Asset Publisher
Gray Zone and Red Lines: Assuring Allies and Avoiding Escalation in Asia

The premise of this study is that U.S. “red lines” may differ from those of our allies and partners in Asia. These differences undermine our ability to deter adversaries and assure our allies, while increasing the risk that we will be drawn into unwanted conflicts by one of our partners or allies. The potential for gaps is especially high in Asia's “gray zones.” Although many of these are found in contested maritime territories, Korea and Taiwan contingencies would present many of these same challenges, as adversaries opt for gradual escalation in order to exploit ambiguities in U.S. security commitments and drive a wedge between the U.S. and its allies. The main purpose of this study is to identify gaps between U.S. redlines and those of our allies and partners in five gray zone situations that have the potential to escalate into broader military conflict. The overarching goal is to provide a firmer basis for calibrating U.S. naval actions in a way that effectively assures allies, deters adversaries, and prevents the escalation of irregular conflicts into outright war.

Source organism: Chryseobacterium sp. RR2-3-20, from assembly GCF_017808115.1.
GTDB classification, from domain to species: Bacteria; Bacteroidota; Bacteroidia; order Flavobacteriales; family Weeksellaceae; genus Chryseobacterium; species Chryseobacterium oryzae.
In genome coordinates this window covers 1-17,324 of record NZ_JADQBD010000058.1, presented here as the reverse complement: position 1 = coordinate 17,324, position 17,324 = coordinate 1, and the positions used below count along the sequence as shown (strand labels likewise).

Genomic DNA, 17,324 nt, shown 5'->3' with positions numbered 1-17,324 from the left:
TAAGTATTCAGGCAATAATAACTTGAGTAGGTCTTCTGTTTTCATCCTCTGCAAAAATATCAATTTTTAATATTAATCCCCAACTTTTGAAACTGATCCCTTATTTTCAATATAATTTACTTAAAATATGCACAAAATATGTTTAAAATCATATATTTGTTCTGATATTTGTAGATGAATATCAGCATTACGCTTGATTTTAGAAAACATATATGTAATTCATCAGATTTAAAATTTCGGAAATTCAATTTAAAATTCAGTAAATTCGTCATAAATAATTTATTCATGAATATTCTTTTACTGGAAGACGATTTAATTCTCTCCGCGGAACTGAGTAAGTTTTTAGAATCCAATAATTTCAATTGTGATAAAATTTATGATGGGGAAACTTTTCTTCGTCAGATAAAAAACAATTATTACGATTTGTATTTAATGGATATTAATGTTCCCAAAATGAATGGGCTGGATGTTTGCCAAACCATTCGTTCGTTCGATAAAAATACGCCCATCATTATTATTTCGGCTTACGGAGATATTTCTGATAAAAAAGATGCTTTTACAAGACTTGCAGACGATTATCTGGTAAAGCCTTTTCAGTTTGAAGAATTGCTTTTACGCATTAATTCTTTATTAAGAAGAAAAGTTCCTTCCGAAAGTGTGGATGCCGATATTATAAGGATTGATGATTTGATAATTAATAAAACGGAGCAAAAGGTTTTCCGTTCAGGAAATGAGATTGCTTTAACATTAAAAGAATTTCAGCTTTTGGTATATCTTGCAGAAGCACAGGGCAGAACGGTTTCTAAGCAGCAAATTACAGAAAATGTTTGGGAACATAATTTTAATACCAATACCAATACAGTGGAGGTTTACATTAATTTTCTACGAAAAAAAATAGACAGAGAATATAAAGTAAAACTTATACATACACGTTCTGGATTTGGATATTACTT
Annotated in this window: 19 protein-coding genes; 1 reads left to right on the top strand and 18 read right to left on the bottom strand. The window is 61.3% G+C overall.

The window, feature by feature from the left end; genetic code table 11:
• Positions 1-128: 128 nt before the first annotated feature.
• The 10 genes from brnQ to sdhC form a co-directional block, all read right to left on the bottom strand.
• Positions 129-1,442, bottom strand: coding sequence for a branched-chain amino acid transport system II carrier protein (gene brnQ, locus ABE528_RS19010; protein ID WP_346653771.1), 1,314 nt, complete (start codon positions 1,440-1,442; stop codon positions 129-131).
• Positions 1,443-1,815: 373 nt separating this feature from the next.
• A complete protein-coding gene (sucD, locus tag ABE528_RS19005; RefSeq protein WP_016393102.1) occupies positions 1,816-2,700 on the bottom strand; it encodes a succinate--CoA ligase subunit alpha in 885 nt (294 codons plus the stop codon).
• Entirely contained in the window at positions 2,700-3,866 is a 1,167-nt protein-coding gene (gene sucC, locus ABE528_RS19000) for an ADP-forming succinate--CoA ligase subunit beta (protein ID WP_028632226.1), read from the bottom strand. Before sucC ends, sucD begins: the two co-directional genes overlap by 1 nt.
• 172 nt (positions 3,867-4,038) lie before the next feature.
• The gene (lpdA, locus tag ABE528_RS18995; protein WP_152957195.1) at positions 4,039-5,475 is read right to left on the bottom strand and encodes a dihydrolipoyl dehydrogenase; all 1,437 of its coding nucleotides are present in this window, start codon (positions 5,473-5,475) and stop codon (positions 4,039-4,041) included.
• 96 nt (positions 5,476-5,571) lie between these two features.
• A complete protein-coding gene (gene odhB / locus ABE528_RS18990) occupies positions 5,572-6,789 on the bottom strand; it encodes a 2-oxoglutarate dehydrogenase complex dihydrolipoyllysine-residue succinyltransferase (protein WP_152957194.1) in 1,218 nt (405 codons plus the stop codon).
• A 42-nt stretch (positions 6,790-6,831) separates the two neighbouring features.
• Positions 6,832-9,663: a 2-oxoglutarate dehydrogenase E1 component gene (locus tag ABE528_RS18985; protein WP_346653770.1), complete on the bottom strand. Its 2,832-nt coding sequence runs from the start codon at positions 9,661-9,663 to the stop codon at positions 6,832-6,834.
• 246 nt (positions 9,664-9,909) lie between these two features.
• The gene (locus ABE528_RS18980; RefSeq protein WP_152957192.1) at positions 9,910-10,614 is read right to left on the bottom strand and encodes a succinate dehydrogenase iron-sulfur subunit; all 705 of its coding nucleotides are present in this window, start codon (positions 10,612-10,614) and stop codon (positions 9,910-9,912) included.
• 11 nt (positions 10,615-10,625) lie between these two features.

NPS Naval Research Program
Office of the Chief of Naval Operations